** The flux density scale calibrator 3C138 is currently undergoing a flare. From VLA calibration pipeline results, we have noticed that 3C138 is deviating from the model. The amount of this deviation is still being investigated by NRAO staff, but does seem to effect frequencies of 10 GHz and higher. At K and Ka-bands the magnitude of the flare is currently of order 40-50% compared to Perley-Butler 2017 flux scale. If you care about the flux density scale of your observations above 10 GHz, monitoring datasets are publicly available in the archive under project code TCAL0009, from which you may find an updated flux density ratio to use for your data.

Bandpass (and Delay)

For the VLA, it is essential to calibrate the spectral response of each correlator mode used, even for purely continuum projects. The requirements for bandpass calibration, however, are very dependent on your science goals/type of observation. If you are observing spectral lines, ensure you have a strong enough calibrator in order to perform bandpass calibration. For the VLA low frequency bands, this calibrator could be the same source as the flux density scale calibrator. However, this will still depend on the specifics of your observations. For more details, refer to the Bandpass and Delay Calibration in the Calibration section, or the Spectral Line section. 

Complex Gain (phase and amplitude gain)

Complex gain calibrators need to be observed both before and after the target observation(s). In the choice of the complex gain calibrator, obviously a calibrator close to your target source will decrease slewing times. However, for the L, S, C and X-bands, we recommend choosing a strong P calibrator farther away, rather than a weak nearby S calibrator. See the VLA calibrator manual for a description of the calibrator codes P and S. It is highly recommended that the complex gain calibrator be within 15° of the target source(s).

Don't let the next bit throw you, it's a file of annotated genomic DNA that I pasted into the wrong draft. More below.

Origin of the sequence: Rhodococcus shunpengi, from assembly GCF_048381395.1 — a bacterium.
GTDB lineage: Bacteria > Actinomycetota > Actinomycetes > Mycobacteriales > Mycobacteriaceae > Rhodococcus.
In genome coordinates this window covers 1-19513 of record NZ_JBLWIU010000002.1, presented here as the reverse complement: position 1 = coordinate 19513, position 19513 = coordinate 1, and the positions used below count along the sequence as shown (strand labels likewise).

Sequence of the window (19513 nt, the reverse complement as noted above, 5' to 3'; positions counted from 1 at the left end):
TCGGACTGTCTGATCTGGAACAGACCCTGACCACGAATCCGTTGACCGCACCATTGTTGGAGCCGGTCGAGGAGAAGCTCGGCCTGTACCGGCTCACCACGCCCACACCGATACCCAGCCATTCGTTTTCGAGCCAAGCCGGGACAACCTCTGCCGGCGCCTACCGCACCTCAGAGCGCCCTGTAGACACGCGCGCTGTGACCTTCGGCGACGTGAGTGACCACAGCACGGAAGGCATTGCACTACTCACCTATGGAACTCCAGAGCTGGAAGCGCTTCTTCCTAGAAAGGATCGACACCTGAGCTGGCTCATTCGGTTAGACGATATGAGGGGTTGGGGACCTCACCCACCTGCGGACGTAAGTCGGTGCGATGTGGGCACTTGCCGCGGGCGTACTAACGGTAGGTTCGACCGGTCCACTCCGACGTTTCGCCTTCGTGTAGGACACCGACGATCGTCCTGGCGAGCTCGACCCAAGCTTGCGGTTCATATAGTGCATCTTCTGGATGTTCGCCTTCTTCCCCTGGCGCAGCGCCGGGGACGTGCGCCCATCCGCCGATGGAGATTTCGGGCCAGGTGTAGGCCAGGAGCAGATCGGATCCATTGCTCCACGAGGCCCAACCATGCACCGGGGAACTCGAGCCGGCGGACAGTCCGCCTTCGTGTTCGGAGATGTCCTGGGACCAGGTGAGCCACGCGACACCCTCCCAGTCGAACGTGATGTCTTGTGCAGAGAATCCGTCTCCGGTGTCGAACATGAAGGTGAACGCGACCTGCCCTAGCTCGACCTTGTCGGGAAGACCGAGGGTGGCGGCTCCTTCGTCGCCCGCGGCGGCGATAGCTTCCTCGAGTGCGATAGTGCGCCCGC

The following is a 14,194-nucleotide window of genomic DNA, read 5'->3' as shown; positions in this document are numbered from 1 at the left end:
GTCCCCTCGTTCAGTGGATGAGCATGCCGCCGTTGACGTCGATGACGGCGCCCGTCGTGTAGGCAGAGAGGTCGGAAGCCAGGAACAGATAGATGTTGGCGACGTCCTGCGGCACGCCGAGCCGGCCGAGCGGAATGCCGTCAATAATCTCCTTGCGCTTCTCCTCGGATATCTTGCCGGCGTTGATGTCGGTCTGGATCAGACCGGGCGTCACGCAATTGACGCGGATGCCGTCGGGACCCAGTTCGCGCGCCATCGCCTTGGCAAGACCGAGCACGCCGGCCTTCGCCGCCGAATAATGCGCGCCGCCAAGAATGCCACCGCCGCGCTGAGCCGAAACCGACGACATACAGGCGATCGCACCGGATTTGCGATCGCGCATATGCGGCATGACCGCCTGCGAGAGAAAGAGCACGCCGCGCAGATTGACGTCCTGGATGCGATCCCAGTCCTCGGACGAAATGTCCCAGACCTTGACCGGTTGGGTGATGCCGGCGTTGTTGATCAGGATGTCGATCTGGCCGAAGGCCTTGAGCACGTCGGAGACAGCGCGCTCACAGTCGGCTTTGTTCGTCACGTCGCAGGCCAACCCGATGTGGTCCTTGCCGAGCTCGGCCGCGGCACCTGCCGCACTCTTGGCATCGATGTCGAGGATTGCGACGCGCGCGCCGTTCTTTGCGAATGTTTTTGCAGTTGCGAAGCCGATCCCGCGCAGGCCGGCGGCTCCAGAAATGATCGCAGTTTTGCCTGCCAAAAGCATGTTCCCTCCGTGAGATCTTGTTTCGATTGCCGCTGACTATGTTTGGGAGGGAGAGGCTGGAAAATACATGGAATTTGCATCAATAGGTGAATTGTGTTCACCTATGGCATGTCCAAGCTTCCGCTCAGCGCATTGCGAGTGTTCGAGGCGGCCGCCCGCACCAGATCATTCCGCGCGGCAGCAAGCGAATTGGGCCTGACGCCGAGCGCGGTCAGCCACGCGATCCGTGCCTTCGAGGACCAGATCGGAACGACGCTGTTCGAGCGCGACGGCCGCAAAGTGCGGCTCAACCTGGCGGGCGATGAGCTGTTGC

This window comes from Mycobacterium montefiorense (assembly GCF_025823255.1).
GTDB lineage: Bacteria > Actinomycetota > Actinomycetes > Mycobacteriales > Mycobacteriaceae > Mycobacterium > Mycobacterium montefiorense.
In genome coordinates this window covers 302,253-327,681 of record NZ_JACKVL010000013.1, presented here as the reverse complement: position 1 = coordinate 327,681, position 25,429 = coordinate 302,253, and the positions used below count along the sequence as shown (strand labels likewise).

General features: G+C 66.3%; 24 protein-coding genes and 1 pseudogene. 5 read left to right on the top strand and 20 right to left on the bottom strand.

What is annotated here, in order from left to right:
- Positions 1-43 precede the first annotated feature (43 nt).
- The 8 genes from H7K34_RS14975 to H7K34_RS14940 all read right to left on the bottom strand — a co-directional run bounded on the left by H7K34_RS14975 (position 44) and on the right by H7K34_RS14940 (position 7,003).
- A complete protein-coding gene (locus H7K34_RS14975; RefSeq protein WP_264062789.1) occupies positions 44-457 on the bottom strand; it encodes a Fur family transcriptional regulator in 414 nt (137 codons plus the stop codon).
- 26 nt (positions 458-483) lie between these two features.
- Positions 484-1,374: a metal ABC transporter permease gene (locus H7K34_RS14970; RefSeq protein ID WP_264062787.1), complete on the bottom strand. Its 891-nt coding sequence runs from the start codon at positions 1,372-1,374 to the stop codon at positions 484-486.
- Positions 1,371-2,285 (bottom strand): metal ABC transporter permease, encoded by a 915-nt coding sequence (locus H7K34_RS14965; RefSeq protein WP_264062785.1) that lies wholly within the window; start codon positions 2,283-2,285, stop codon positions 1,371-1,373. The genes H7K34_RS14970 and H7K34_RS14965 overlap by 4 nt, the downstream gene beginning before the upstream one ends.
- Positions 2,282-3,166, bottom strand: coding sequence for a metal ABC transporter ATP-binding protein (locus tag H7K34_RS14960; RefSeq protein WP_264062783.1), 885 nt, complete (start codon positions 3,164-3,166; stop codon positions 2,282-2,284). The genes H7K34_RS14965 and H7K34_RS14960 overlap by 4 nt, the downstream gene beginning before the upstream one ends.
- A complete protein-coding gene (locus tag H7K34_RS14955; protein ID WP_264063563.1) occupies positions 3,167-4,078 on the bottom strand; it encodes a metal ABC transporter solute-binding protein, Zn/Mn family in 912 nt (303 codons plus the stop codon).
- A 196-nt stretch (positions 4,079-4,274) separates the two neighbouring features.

For more details on the above calibrators, refer to the Calibration section.

Cycle Time

For information on rapid phase calibration and the Atmospheric Phase Interferometer (API), refer to the VLA OSS. More details regarding cycle times may be found under the Calibration Cycles of the Calibration section.



Information on polarization, including the most commonly used polarization calibrators, can be found in the Polarimetry section. (Please note that avoiding daytime observations is even more critical for polarization observations, especially during peak solar activity, due to ionospheric Faraday rotation.)


Before submitting a scheduling block (SB), refer to the Presubmission Checklists:

Instrument Validation

SB Validation


Please submit any questions to the NRAO Helpdesk.